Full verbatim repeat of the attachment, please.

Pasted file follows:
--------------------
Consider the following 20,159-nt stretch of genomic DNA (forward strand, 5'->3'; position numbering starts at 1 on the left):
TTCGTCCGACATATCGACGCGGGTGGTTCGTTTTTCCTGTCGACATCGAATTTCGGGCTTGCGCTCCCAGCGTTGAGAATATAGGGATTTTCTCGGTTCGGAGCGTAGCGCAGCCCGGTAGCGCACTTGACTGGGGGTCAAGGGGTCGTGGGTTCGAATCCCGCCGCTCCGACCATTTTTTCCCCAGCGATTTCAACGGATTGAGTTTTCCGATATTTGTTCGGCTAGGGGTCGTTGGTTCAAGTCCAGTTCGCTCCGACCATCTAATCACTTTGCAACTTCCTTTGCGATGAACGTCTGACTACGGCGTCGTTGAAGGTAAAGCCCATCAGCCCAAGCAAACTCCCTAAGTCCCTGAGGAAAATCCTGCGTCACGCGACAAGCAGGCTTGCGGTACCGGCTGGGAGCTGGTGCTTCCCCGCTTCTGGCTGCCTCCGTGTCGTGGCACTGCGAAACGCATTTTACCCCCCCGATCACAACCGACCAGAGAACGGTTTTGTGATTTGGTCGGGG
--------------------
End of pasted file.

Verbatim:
Consider the following 20,159-nt stretch of genomic DNA (forward strand, 5'->3'; position numbering starts at 1 on the left):
TTCGTCCGACATATCGACGCGGGTGGTTCGTTTTTCCTGTCGACATCGAATTTCGGGCTTGCGCTCCCAGCGTTGAGAATATAGGGATTTTCTCGGTTCGGAGCGTAGCGCAGCCCGGTAGCGCACTTGACTGGGGGTCAAGGGGTCGTGGGTTCGAATCCCGCCGCTCCGACCATTTTTTCCCCAGCGATTTCAACGGATTGAGTTTTCCGATATTTGTTCGGCTAGGGGTCGTTGGTTCAAGTCCAGTTCGCTCCGACCATCTAATCACTTTGCAACTTCCTTTGCGATGAACGTCTGACTACGGCGTCGTTGAAGGTAAAGCCCATCAGCCCAAGCAAACTCCCTAAGTCCCTGAGGAAAATCCTGCGTCACGCGACAAGCAGGCTTGCGGTACCGGCTGGGAGCTGGTGCTTCCCCGCTTCTGGCTGCCTCCGTGTCGTGGCACTGCGAAACGCATTTTACCCCCCCGATCACAACCGACCAGAGAACGGTTTTGTGATTTGGTCGGGG